There are several issues I could raise here (e.g. does each town really have unique characteristics or is it the blend of characteristics that is unique? are communities, business and institutions players of the same level or are they different types of categories?), but today I’d like to ponder only the ‘place DNA’. It is an expression that bothers me and always has. Continue reading “Places don’t have DNAs – living organisms do”→
A bizarre piece of news caught my attention recently: A Kosovarian family was allegedly denied citizenship in Switzerland, not for failing to comply with the formal requirements, but for not adapting to the local norms. The transgressions (according to the article) were that the family wore tracksuits instead of jeans and that they did not greet people in passing. If this is true, it sheds a strange light on the very concept of community, which thus appears inward-looking, conservative and exclusive.
Indeed, I find it increasingly difficult to think of the concept in other terms and I believe we should be careful if we want to use it in any meaningful way. Community, the way I understand it, is first of all a group of people who share something – an idea, a common feature or a place. Place in particular is generally entangled in a strong imagery of belonging (communities are groups of people linked to each other through their belonging to a place), though we can clearly think of non place-based communities (internationalism was founded on exactly this idea). I see several problems related to the above.
With the UK moving fast towards the referendum to stay in or leave the EU, we at the Institute of Place Management decided to join our voices with others. As the campaign is becoming increasingly irrational what we can only offer here are our own personal views.
‘The IPM believes Britain remaining in Europe is in the interests of all European places, and their management and development. Here is what the IPM Directors have to say on the matter, all of whom have extensive experience of working with place management practitioners.’ Prof Dominic Medway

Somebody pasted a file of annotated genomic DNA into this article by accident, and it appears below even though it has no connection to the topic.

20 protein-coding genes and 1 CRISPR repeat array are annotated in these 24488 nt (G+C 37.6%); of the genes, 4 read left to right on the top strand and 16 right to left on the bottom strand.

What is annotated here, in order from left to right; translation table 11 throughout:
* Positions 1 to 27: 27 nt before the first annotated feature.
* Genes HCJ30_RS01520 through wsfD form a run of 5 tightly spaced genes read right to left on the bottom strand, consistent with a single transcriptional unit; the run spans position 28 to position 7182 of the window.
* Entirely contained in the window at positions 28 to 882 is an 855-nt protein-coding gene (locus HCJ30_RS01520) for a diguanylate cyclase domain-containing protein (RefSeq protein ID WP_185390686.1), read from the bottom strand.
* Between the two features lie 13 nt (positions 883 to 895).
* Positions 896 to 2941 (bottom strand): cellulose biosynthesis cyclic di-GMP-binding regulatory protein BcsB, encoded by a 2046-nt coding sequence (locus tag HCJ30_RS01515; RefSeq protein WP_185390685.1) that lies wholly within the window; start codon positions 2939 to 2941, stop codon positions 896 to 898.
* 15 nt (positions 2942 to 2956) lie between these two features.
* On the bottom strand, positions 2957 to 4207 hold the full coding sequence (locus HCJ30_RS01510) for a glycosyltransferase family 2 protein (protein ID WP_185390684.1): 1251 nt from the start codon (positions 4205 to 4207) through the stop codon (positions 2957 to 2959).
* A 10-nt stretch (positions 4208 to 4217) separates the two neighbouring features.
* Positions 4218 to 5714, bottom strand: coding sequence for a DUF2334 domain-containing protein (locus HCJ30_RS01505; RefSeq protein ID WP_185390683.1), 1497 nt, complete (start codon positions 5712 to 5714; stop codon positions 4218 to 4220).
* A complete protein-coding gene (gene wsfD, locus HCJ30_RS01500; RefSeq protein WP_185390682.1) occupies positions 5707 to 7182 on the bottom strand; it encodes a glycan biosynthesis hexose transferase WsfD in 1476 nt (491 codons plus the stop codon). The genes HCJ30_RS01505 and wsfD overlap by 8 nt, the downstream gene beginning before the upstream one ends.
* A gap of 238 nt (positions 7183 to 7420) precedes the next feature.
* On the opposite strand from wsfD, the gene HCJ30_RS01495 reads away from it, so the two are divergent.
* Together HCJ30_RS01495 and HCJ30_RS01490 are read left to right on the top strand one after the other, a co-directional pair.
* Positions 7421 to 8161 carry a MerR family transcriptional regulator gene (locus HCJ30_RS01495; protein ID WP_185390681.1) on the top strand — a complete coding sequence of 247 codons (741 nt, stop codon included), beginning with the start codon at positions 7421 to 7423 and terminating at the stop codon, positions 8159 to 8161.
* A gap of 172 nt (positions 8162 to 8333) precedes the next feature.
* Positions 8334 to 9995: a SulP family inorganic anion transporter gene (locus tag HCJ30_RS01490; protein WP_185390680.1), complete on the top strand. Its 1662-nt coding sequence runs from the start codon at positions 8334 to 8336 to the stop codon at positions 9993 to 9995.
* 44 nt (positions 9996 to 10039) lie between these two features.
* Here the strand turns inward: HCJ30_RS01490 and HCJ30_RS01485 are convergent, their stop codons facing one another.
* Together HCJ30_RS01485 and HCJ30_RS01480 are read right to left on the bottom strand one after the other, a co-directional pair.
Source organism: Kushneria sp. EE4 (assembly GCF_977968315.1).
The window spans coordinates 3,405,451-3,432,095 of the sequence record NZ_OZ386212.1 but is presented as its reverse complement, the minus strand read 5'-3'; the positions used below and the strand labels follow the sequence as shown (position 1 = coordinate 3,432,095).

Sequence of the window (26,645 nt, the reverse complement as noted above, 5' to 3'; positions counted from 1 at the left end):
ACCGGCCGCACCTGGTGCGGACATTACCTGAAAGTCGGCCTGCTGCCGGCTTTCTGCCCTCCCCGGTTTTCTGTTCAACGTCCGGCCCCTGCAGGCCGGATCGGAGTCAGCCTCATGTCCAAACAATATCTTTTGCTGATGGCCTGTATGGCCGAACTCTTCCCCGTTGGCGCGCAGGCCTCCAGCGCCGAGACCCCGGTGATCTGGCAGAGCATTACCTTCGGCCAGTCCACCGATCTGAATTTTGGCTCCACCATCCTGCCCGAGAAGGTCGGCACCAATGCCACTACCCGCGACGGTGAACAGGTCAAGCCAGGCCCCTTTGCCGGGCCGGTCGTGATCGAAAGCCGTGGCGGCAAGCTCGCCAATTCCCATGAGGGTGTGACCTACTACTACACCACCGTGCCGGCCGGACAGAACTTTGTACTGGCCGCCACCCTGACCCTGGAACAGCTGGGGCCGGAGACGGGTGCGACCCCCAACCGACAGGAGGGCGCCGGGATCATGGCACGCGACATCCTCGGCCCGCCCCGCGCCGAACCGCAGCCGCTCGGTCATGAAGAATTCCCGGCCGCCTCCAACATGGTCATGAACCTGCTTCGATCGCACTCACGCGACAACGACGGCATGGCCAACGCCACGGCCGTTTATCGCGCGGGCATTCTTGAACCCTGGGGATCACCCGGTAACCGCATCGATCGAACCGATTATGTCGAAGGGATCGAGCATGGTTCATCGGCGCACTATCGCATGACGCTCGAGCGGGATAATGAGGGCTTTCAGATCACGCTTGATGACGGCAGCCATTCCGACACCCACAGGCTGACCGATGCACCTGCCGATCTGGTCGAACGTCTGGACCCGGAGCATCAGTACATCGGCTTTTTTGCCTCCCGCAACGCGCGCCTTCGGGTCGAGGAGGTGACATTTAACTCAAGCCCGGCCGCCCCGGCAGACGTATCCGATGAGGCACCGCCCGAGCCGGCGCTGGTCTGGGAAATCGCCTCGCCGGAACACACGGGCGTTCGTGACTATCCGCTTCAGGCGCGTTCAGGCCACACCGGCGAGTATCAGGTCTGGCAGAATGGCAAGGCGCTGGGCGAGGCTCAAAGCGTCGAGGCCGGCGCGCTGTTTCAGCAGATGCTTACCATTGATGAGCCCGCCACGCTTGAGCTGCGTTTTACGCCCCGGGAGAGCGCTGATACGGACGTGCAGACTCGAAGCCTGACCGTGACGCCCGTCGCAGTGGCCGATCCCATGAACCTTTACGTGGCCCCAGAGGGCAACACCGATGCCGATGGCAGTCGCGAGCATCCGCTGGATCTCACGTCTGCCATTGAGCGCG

Reading the multiple stories that have been praising Berlin with its youth culture and creative scene as the rising star among European cities, it is easy to forget how recent this development actually is. The 2015 Spielberg film “Bridge of Spies” reminds us of what Berlin was mostly about until the fall of the Wall in 1989: World War II (and the Nazis) and the Cold War (and the spies). These two images are still deeply woven into the city’s fabric, although today they’ve become a kind of spectacle for thrill-seeking tourists. (There is a third one, but I’ll come to that later). In this short article I’m offering a personal account of how this passage from one narrative – the dark one – to the other – the playful one – took place. Of course memories cannot always be trusted. Although I was in Berlin on and off since the mid 1980s and permanently since the fall of the Wall, I’m sure my mind has put order and continuity into a much more chaotic and heterogeneous development.
Dr Heather Skinner is a fellow of the Institute of Place Management and was recently appointed Chair of the IPM Special Interest Group on Responsible Tourism. She is now based in Corfu having moved there in 2013 following a 15 year academic career at the University of South Wales (formerly the University of Glamorgan) where she was Reader in Marketing. She travels as a guest lecturer at a number of Higher Education Institutions, facilitates online learning and continues to supervise and examine doctoral theses.
Since 2011, Heather has been researching issues concerning the future of tourism in Corfu, in particular, how Corfu, along with many other mature European destinations, can address the problem of declining numbers of middle-market independent tourists from its key source markets. This work has been undertaken alongside her main research into other place management and marketing issues, with a current focus on responsible tourism.